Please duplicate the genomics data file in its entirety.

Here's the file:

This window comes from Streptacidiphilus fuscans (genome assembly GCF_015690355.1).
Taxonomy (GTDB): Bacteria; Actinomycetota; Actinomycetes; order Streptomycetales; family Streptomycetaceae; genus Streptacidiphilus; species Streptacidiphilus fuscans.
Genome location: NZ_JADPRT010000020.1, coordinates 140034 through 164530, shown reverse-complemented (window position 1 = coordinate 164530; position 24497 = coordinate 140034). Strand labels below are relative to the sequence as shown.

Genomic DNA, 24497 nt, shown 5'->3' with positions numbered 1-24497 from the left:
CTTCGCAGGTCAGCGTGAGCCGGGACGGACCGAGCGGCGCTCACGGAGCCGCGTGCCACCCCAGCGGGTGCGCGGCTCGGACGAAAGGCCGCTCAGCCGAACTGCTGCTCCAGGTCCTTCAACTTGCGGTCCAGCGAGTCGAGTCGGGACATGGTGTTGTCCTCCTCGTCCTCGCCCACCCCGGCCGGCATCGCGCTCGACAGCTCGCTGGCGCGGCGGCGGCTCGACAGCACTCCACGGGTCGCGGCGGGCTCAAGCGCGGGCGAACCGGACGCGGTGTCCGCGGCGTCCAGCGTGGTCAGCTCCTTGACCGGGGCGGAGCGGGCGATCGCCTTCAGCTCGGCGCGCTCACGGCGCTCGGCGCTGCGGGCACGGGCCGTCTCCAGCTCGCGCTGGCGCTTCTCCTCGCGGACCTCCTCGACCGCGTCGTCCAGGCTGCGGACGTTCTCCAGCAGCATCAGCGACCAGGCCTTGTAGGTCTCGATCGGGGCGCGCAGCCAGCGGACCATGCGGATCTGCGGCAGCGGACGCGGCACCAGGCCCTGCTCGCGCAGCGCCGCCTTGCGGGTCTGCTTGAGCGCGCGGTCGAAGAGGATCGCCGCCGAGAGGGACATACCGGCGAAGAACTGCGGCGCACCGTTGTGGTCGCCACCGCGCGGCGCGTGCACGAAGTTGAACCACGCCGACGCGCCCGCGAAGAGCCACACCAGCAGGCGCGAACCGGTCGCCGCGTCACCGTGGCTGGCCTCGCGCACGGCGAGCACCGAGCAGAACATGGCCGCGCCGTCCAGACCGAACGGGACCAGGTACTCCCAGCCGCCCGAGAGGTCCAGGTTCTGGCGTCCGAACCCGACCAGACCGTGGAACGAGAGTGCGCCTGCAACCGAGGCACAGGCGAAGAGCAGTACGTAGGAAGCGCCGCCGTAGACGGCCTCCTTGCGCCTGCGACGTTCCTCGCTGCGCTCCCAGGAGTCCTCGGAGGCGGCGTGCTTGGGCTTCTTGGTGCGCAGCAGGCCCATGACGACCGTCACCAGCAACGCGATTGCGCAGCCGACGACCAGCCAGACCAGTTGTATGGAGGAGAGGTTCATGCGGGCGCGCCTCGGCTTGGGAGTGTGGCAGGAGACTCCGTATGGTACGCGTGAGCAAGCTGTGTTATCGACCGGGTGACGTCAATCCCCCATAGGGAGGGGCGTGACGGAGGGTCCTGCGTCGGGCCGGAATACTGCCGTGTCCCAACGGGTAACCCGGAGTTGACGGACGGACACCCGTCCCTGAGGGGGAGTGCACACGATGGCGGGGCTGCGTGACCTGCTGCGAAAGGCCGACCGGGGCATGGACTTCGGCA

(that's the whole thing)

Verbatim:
This window comes from Streptacidiphilus fuscans (genome assembly GCF_015690355.1).
Taxonomy (GTDB): Bacteria; Actinomycetota; Actinomycetes; order Streptomycetales; family Streptomycetaceae; genus Streptacidiphilus; species Streptacidiphilus fuscans.
Genome location: NZ_JADPRT010000020.1, coordinates 140034 through 164530, shown reverse-complemented (window position 1 = coordinate 164530; position 24497 = coordinate 140034). Strand labels below are relative to the sequence as shown.

Genomic DNA, 24497 nt, shown 5'->3' with positions numbered 1-24497 from the left:
CTTCGCAGGTCAGCGTGAGCCGGGACGGACCGAGCGGCGCTCACGGAGCCGCGTGCCACCCCAGCGGGTGCGCGGCTCGGACGAAAGGCCGCTCAGCCGAACTGCTGCTCCAGGTCCTTCAACTTGCGGTCCAGCGAGTCGAGTCGGGACATGGTGTTGTCCTCCTCGTCCTCGCCCACCCCGGCCGGCATCGCGCTCGACAGCTCGCTGGCGCGGCGGCGGCTCGACAGCACTCCACGGGTCGCGGCGGGCTCAAGCGCGGGCGAACCGGACGCGGTGTCCGCGGCGTCCAGCGTGGTCAGCTCCTTGACCGGGGCGGAGCGGGCGATCGCCTTCAGCTCGGCGCGCTCACGGCGCTCGGCGCTGCGGGCACGGGCCGTCTCCAGCTCGCGCTGGCGCTTCTCCTCGCGGACCTCCTCGACCGCGTCGTCCAGGCTGCGGACGTTCTCCAGCAGCATCAGCGACCAGGCCTTGTAGGTCTCGATCGGGGCGCGCAGCCAGCGGACCATGCGGATCTGCGGCAGCGGACGCGGCACCAGGCCCTGCTCGCGCAGCGCCGCCTTGCGGGTCTGCTTGAGCGCGCGGTCGAAGAGGATCGCCGCCGAGAGGGACATACCGGCGAAGAACTGCGGCGCACCGTTGTGGTCGCCACCGCGCGGCGCGTGCACGAAGTTGAACCACGCCGACGCGCCCGCGAAGAGCCACACCAGCAGGCGCGAACCGGTCGCCGCGTCACCGTGGCTGGCCTCGCGCACGGCGAGCACCGAGCAGAACATGGCCGCGCCGTCCAGACCGAACGGGACCAGGTACTCCCAGCCGCCCGAGAGGTCCAGGTTCTGGCGTCCGAACCCGACCAGACCGTGGAACGAGAGTGCGCCTGCAACCGAGGCACAGGCGAAGAGCAGTACGTAGGAAGCGCCGCCGTAGACGGCCTCCTTGCGCCTGCGACGTTCCTCGCTGCGCTCCCAGGAGTCCTCGGAGGCGGCGTGCTTGGGCTTCTTGGTGCGCAGCAGGCCCATGACGACCGTCACCAGCAACGCGATTGCGCAGCCGACGACCAGCCAGACCAGTTGTATGGAGGAGAGGTTCATGCGGGCGCGCCTCGGCTTGGGAGTGTGGCAGGAGACTCCGTATGGTACGCGTGAGCAAGCTGTGTTATCGACCGGGTGACGTCAATCCCCCATAGGGAGGGGCGTGACGGAGGGTCCTGCGTCGGGCCGGAATACTGCCGTGTCCCAACGGGTAACCCGGAGTTGACGGACGGACACCCGTCCCTGAGGGGGAGTGCACACGATGGCGGGGCTGCGTGACCTGCTGCGAAAGGCCGACCGGGGCATGGACTTCGGCA